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In 2 Shmuel 17 Ahitophel counsels Avshalom to immediately pursue David with 12,000 soldiers and predicts that they will be able to kill David without having to kill David's men.

At David's behest, Chushai subverts Ahitophel's counsel and instead proposes waiting until Avshalom's army is massive in numbers. It would seem that the reason for this counsel was to enable David and his men to flee and regroup, which they do. Avshalom adopts Chushai's advise and when the battle finally takes place (18:7) the casualties are a staggering 20,000.

It would seem that the large number of casualties is a direct result of Chushai's advice. I understand that Chushai was trying to save David's life and perhaps he felt that the advice he gave was the only possible solution which Avshalom would accept.

I would still like to know if Chushai is considered responsible, perhaps at least in part, for the deaths of so many people.

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    The very premise and phraseology of the question seems a bit off to me. David was fighting a righteous war against an usurper to the throne. If not for Chushai's advice, Avshalom, backed by Achitophel may have been victorious and it seems clear Chushai's advice was the only play. While, war is unfortunate and we do not celebrate death, when fighting a just war, when the good guys win we don't lament the defeat of the aggressor. In WWII when the allies bombed Germany, it wasn't a happy occasion but it was necessary.
    – garyseven
    Feb 23 at 15:15
  • @garyseven phraseology of the comment seems off to me. In a just war is absolutely any tactic on the table? Had Chushai offered different counsel which didn't require so many troops to join and die would that not have been preferable? If so, is he not in some way culpable for the excessive loss of life? Please note further that you are comparing Avshalom and the Jews who (innocently) fought with him to the Nazis Feb 23 at 15:58
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    In a war, when one side loses, its soldiers die. That's just how it goes. And the winning side is allowed to celebrate. Especially thousands of years later, we can't judge Chushai based on hypothetical alternatives.
    – N.T.
    Feb 23 at 17:28
  • Certainly, and perhaps this addresses the original concern of the question. When blood is shed without cause it is criticized in tanach (and there are multiple examples of this) and in the commentaries. We have no record in any way of Chushai doing anything wrong. Quite the opposite.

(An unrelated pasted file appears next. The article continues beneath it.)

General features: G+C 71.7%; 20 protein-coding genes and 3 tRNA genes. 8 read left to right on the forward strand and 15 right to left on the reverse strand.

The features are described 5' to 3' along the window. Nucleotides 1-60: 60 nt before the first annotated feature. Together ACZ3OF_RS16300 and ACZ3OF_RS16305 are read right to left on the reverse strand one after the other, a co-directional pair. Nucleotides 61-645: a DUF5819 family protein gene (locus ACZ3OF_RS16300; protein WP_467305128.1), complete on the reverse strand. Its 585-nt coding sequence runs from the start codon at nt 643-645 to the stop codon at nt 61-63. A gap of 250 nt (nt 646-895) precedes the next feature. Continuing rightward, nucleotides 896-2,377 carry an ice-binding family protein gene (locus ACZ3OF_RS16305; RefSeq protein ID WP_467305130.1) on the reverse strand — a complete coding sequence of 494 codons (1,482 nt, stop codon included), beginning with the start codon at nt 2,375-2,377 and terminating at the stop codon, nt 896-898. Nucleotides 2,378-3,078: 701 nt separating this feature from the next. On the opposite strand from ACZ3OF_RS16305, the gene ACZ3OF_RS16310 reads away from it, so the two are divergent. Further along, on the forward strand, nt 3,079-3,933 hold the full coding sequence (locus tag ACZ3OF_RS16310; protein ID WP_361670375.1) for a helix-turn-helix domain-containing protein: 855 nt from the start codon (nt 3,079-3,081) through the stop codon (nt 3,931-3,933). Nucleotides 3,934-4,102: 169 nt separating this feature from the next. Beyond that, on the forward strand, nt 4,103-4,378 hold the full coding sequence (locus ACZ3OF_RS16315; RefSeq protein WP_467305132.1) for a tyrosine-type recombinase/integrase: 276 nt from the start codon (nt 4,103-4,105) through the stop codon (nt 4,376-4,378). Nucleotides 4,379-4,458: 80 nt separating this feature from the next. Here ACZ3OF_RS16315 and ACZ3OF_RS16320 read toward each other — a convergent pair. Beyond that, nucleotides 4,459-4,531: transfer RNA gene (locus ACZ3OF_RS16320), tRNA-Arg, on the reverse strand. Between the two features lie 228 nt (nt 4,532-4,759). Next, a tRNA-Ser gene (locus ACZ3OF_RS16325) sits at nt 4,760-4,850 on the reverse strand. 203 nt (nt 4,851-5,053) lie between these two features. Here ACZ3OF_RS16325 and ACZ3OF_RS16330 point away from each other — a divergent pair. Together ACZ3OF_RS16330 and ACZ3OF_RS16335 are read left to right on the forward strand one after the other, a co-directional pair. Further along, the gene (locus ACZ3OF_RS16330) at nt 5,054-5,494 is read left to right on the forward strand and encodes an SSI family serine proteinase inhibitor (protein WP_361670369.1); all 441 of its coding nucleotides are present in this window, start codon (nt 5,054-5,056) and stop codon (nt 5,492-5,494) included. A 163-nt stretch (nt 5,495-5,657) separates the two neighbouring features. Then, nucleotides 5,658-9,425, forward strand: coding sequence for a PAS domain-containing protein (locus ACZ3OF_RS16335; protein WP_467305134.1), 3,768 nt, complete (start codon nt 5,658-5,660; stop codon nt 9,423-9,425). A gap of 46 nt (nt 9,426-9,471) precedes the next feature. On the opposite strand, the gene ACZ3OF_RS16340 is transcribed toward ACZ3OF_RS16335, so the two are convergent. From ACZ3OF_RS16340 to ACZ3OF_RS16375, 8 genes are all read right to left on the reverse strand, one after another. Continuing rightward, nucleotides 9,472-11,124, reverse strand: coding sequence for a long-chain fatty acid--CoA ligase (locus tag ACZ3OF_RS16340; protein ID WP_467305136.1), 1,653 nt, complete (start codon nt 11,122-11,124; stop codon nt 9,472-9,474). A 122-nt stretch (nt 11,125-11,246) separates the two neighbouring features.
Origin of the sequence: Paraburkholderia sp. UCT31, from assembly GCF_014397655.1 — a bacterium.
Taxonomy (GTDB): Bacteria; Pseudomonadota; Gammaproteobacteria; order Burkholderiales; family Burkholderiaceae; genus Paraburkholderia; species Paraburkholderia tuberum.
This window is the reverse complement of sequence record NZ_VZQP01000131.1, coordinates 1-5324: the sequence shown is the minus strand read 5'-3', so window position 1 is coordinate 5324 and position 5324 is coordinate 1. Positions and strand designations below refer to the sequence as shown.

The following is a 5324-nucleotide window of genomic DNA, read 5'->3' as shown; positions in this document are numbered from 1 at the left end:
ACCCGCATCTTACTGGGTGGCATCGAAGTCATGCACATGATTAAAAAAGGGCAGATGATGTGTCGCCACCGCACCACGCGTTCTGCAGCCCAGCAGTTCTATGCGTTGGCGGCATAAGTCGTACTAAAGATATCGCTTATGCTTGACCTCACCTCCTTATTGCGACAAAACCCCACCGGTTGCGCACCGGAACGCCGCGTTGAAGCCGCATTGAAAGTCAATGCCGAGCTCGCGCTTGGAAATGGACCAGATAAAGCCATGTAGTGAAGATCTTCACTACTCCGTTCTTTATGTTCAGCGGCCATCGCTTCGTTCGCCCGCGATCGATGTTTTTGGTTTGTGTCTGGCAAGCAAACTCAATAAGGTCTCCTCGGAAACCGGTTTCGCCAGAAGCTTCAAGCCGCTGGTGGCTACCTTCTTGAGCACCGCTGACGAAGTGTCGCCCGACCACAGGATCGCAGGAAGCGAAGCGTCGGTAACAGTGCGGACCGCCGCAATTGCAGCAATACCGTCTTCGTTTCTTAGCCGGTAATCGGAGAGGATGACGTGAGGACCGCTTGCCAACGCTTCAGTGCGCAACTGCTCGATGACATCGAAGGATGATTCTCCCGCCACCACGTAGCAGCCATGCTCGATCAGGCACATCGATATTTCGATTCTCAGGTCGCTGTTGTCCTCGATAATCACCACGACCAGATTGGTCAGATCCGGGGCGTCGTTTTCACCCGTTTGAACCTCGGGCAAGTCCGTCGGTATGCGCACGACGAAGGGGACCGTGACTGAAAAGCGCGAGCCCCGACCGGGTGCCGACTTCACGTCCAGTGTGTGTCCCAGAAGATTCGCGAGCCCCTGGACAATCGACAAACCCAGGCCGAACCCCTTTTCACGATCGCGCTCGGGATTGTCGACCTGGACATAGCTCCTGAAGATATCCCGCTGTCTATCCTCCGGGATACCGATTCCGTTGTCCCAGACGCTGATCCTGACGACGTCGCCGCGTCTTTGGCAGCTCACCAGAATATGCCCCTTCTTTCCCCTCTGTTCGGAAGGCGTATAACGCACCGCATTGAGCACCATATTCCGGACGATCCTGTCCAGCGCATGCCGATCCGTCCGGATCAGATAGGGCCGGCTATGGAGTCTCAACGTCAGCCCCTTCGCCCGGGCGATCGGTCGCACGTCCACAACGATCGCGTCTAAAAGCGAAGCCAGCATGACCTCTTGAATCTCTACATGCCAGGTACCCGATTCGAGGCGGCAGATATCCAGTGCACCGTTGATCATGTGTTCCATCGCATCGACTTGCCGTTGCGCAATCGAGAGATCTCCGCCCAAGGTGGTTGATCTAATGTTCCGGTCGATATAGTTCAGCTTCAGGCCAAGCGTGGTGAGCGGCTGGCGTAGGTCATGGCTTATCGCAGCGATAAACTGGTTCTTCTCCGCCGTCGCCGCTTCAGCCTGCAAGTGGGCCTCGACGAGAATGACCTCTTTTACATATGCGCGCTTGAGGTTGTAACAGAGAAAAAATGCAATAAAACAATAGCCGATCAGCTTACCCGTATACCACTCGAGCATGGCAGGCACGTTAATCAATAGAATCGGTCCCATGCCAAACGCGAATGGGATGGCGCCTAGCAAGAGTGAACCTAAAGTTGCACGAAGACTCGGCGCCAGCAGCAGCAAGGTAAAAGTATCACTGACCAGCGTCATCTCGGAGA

– garyseven
    Feb 25 at 12:14
  • The comparison (was of a clearly necessary war, not comparing anyone of n*zi's) was to point out that when you fight a just war against an aggressor and win there is no guilt in that. If one side can win easily and with less casualties that’s a different story. That was not the case here - it seems clear Chushai's advice was the only play and the alternative would have been catastrophic. There’s a famous saying “if someone comes to kill you, precede him” (Midrash Rabbah, 21:4). @rikitikitembo
    – garyseven
    Feb 25 at 12:21

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I don't know if he is to "blame"? But the Midrash Shocher Tov / Tehillim 3:3 explains that his full name - חושי הארכי - Chushai the Arkite is due to his role in helping to cement Dovid's kingdom:

חד אמר למה נקרא שמו חושי הארכי שהיה מארכי של דוד. וחד אמר שעל ידו נתבססה מלכותו של דוד. וחד אמר על שם עירו נקרא

One said, why do we call his name Chushai the Arkite? Because he was one of the ארכי - the great men of Dovid's court. And one says that through him the kingdom of Dovid was firmly established. And one says that he was named after his city.


The Malbim on the verse II Shmuel 17:4 says expressly:

ויאמר ואז הסכימו כולם שעצת חושי טובה יותר, והכתוב מעיד שזה היה מאת ה', כי באמת אם היו עושים כעצת אחיתופל היו מצליחים:

Then they all agreed that the advice of Chushai was better, and the verse testifies that this was all from Hashem because in truth, if they would have done like the advice of Achitofel they would have been successful.

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  • I'm not sure I understand how this answers the question. Pharaoh's oppressing of the Jews in Egypt was also from Hashem, but he was still punished for it. Sep 26, 2023 at 14:44
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    The Malbim is an afterthought showing how Hashem ultimately orchestrated everything. So had they gone with Achitofel's advice they would have succeeded but yet since they ended up going with Chushai G-d made it pan out as it did, and so in that context, his advice would hold him somewhat accountable,
    – Dov
    Sep 26, 2023 at 15:12
  • Thanks, now I understand the answer better but I still don't see the relevance to the question - is there a source that says Chushai is/n't accountable for those deaths? Sep 26, 2023 at 16:07
  • There's no source that holds Chushai "accountable" for those deaths. It was a war and he acted as was needed.
    – garyseven
    Feb 23 at 15:20

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